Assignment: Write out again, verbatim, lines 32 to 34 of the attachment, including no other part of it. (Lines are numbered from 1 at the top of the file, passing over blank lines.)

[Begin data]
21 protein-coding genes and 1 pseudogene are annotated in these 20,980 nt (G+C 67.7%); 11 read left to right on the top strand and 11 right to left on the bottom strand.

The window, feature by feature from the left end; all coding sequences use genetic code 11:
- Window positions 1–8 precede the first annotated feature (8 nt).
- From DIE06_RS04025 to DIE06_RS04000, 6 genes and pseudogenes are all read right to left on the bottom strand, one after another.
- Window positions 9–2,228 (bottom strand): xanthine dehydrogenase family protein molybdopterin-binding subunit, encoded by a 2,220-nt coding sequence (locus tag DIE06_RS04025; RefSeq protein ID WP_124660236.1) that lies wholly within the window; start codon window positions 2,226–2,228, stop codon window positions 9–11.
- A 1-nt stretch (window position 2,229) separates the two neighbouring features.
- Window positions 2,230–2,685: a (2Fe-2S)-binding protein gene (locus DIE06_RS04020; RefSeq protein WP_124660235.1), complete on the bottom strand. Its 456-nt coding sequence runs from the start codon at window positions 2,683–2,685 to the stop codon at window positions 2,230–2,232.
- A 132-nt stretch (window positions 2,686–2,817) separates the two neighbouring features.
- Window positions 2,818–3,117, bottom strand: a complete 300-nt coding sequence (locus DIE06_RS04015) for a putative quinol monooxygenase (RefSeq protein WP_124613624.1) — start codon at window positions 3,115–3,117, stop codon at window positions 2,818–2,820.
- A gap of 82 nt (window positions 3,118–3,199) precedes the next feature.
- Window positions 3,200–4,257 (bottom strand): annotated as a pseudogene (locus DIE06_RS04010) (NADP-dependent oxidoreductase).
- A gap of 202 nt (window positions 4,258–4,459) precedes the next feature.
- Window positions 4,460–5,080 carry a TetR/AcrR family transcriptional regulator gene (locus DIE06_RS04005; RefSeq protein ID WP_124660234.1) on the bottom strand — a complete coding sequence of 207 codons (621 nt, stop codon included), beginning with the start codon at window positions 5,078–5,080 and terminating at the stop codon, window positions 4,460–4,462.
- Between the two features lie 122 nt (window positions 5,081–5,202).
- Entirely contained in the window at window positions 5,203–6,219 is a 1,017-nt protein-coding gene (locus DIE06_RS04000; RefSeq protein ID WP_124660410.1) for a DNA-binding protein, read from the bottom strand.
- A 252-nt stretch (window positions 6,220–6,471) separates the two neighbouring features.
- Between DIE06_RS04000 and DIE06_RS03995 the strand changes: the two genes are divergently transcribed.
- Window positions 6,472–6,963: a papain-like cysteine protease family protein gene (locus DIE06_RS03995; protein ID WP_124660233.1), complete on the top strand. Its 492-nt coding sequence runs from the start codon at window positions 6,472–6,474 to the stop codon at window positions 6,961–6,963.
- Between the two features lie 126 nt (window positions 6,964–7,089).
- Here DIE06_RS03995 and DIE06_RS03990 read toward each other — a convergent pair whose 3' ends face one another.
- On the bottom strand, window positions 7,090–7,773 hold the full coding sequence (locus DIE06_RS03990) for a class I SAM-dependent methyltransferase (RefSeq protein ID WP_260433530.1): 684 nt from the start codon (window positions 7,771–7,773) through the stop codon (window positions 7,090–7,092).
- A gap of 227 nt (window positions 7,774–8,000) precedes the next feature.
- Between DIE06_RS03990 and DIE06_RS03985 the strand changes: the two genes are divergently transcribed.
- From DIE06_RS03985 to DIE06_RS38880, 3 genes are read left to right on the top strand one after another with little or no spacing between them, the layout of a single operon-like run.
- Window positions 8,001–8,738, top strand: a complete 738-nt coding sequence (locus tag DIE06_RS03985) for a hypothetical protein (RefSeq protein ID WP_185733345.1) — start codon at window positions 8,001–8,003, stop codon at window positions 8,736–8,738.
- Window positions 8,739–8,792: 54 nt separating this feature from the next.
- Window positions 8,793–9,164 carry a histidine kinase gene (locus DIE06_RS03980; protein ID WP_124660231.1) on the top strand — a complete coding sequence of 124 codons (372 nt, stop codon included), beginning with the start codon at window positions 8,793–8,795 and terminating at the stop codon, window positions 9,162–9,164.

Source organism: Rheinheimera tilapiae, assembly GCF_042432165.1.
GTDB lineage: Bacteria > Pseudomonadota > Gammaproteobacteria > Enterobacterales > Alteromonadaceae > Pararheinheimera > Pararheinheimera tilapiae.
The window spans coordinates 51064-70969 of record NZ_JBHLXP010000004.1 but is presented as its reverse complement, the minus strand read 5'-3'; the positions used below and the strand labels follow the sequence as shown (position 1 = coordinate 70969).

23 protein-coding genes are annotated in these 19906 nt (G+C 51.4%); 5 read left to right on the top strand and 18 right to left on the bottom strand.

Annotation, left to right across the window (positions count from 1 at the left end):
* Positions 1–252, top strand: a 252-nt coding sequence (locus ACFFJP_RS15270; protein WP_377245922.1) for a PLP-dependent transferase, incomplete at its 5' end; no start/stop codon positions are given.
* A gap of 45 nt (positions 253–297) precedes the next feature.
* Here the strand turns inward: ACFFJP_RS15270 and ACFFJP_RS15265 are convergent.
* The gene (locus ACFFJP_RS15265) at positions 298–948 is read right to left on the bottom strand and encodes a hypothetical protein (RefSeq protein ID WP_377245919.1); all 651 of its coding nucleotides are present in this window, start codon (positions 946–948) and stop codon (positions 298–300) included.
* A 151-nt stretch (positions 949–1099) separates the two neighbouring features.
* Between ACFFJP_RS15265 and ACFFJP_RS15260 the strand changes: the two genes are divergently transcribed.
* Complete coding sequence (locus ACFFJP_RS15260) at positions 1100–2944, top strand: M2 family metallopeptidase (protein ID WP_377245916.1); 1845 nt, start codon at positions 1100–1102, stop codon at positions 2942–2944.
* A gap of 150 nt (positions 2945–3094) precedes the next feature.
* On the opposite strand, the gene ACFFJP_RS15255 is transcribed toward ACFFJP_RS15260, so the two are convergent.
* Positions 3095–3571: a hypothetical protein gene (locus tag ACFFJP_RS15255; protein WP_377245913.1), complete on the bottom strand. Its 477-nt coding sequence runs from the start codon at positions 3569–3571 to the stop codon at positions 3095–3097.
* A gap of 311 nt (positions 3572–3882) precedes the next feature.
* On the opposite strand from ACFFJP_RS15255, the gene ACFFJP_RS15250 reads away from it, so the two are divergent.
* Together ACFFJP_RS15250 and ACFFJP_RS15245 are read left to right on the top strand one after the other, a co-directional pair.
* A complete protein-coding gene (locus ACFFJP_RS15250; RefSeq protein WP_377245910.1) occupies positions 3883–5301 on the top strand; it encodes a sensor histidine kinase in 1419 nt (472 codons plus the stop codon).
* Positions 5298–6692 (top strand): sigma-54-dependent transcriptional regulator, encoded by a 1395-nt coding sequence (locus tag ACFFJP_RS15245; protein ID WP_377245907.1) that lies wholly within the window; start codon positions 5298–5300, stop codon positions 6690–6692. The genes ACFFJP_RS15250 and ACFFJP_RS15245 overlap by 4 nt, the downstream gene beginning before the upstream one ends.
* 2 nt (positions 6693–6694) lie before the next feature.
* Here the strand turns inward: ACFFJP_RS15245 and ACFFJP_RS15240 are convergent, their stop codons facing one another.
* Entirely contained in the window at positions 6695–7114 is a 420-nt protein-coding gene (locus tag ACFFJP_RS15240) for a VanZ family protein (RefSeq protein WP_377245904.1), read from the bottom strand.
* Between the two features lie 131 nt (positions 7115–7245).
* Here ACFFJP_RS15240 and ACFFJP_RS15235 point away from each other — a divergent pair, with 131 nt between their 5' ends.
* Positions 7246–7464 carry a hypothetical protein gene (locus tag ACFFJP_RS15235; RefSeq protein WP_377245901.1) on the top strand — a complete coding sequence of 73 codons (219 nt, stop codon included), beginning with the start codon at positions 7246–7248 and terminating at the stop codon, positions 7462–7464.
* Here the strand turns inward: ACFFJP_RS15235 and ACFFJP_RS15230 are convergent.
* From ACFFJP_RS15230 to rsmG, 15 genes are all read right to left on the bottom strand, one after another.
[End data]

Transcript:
Annotation, left to right across the window (positions count from 1 at the left end):
* Positions 1–252, top strand: a 252-nt coding sequence (locus ACFFJP_RS15270; protein WP_377245922.1) for a PLP-dependent transferase, incomplete at its 5' end; no start/stop codon positions are given.
* A gap of 45 nt (positions 253–297) precedes the next feature.